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Texas' 2005 Deer Outlook Part 2: Our Top Trophy Areas
Massive aid from Mother Nature statewide had a lot do with more big deer, he added. "It was a really green year for the entire state, habitat-wise, which is really good. Usually, in a year (with good range conditions), we usually will show a decline in the number of entries because deer did not have to move as much."
Based on the TBGA results, there were literally thousands of great 140-, 150- and 160-class bucks taken from every region of the state. As we'd expect, the best and most hunted regions, especially South Texas, had more than their fair share. But you can't find a spot in Texas that didn't produce at least some whopper bucks.
For my own totally arbitrary analysis, I did a quick tally of the higher scoring bucks in each region. Some, like South Texas and the Edwards Plateau, had hundreds of entries above the TBGA minimums.
So I set a personal arbitrary measure, for what I'd always consider darn big bucks, regardless of any contest or score sheet. My tally was for non-typical bucks grossing at least 170 B&C;, and typical bucks grossing at least 160. In either case, a buck with that much antler mass is going to be a personal best for most of us.
Here's how they tallied up.
There were 319 bucks, by my fast math, that exceeded those scores in 2004-05. That's a world of big bucks. Now here's the interesting part: There were at least half a dozen bucks that big from every region of the state.
The Trans Pecos, Coastal Plains and Post Oak Savannah each produced six bucks exceeding that pretty substantial mark. The Pineywoods produced eight, including a huge 204 3/8 gross non-typical buck in Trinity County for Jimmy Cochran.
The Rolling Plains, with far fewer hunters, produce 20 bucks of that class, topped by Hunt Allred's 235 1/8 gross non-typical that ended up the biggest buck of 2004. Hunt killed it on his family's Mill Iron Ranch in Collingsworth County.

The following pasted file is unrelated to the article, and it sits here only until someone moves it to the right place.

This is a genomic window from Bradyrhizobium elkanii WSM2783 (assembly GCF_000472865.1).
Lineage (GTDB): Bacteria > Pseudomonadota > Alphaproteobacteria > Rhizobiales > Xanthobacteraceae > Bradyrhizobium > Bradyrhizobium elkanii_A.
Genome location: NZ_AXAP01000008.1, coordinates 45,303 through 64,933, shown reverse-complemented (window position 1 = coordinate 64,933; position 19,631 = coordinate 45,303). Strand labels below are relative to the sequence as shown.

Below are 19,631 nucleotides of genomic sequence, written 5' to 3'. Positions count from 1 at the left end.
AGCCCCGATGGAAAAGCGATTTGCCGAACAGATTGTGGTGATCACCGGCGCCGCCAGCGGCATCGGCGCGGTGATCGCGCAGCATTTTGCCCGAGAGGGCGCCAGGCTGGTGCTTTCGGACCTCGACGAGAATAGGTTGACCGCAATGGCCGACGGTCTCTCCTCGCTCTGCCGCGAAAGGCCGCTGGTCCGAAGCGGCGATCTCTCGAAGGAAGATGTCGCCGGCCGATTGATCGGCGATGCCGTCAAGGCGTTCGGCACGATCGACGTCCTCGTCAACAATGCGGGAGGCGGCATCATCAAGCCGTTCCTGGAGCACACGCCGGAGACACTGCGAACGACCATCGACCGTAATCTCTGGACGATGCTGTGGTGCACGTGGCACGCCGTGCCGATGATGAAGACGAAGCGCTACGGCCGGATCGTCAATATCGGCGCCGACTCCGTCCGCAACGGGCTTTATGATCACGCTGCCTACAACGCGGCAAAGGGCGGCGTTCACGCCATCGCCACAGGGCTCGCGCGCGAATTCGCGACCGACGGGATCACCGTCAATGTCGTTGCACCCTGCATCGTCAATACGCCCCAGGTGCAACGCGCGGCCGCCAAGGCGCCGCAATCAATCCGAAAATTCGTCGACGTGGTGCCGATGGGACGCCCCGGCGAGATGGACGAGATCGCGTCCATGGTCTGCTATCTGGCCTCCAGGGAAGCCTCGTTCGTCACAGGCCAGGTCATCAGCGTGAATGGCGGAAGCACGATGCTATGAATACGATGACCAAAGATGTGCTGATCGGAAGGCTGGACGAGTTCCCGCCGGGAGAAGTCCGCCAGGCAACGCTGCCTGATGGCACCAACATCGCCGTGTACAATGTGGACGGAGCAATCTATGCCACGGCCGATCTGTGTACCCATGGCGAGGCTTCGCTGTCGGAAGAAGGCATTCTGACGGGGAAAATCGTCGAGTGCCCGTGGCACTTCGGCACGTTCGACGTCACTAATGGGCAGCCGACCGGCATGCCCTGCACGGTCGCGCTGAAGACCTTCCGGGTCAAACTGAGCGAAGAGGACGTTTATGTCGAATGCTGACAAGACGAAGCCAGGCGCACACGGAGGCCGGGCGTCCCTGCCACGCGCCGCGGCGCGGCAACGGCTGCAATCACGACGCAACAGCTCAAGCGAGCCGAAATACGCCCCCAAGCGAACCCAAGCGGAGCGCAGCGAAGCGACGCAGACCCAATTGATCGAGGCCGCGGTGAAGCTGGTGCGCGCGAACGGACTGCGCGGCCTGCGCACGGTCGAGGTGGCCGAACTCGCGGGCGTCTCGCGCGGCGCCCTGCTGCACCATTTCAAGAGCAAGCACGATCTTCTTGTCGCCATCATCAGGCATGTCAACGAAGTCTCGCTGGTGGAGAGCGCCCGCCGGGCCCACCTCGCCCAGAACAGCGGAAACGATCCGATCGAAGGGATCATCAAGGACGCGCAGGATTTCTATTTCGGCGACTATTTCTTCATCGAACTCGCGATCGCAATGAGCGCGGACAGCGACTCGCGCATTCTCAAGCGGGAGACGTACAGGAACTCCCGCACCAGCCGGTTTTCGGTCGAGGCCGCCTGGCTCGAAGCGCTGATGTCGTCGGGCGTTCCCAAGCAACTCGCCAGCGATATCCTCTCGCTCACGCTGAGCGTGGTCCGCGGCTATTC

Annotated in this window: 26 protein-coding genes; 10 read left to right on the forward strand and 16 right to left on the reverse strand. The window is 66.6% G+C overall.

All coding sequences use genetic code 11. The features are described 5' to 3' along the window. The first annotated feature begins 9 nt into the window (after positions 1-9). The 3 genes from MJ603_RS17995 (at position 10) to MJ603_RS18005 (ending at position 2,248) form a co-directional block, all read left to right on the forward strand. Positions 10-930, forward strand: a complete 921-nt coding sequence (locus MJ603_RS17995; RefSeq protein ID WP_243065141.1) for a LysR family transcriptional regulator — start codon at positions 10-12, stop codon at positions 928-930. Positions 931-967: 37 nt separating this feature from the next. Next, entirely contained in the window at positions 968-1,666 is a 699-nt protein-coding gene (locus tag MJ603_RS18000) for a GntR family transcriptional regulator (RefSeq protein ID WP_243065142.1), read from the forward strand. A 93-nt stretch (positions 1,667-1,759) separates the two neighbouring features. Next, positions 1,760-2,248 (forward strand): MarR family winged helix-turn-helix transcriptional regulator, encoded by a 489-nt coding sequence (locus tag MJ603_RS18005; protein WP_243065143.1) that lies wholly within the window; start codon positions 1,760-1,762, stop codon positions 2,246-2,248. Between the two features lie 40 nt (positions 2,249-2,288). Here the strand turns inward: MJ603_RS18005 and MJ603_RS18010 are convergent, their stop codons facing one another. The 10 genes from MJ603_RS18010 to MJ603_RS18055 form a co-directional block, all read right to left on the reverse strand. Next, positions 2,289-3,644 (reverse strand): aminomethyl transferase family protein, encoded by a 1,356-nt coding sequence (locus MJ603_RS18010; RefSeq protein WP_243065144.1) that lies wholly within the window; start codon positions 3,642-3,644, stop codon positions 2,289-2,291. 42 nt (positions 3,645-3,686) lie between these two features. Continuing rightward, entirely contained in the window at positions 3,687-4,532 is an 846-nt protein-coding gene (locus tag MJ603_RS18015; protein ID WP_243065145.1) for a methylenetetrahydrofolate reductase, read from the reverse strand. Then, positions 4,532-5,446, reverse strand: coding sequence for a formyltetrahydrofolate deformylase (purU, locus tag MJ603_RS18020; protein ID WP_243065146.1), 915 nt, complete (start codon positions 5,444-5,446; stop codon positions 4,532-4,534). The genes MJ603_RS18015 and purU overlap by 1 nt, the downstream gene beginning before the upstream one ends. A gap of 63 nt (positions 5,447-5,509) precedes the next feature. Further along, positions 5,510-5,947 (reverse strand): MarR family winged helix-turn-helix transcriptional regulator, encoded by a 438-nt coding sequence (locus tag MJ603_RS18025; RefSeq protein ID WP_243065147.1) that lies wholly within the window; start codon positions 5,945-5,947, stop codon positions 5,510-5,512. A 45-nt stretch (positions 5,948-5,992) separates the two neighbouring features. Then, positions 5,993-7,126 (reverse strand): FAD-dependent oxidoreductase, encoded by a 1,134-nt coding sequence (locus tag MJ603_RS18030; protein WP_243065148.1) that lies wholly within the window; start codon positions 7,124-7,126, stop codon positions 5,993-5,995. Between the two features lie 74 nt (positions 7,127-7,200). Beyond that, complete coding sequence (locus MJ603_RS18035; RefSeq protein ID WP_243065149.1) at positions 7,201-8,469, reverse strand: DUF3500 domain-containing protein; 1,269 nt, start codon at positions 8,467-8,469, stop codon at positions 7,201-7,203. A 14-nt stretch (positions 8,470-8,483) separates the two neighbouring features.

The Edwards Plateau produced 27 bucks above my mark, topping several hundred bucks above the region's 130 minimum for typicals.
In case you're doing the fast math, that leaves a bunch of big deer, and yes, they were killed in South Texas. The Brush Country revived its image as a producer of lots of huge bucks, at least 226 bucks that scored 170 non-typical or 160 typical last season!
From among those 33 Texas whitetails exceeded the Boone and Crockett Club minimum scores, some were ineligible for entry because they were taken from high-fenced property, while others were taken by hunters who will never submit the deer for listing. Most of these record book bucks came from South Texas.
Today's South Texas Brush Country remains the biggest concentration of huge whitetail bucks in the Universe. But where once it was a vast spread of brush across a few huge ranches, today it's being cut into smaller chunks, many surrounded by high fence. There's no doubt big deer drive the economy in this region, from land prices to purchases of corn and high-protein feed by the ton.
This has changed the hunting environment too, so that while the region still offers the promise of the muy grande, it is also still semi-arid desert, dependent on rainfall to make the difference between feast and famine. Smart land stewards manage their wildlife resources for the droughts rather than the wet years.
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